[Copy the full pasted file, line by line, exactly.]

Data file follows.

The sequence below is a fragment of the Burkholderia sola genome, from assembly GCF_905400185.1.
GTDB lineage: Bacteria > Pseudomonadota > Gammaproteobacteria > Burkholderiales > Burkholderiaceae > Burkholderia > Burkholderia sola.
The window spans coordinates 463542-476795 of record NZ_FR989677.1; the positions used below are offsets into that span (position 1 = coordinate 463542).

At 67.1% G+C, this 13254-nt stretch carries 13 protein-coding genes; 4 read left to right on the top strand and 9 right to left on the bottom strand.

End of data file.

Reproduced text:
The sequence below is a fragment of the Burkholderia sola genome, from assembly GCF_905400185.1.
GTDB lineage: Bacteria > Pseudomonadota > Gammaproteobacteria > Burkholderiales > Burkholderiaceae > Burkholderia > Burkholderia sola.
The window spans coordinates 463542-476795 of record NZ_FR989677.1; the positions used below are offsets into that span (position 1 = coordinate 463542).

At 67.1% G+C, this 13254-nt stretch carries 13 protein-coding genes; 4 read left to right on the top strand and 9 right to left on the bottom strand.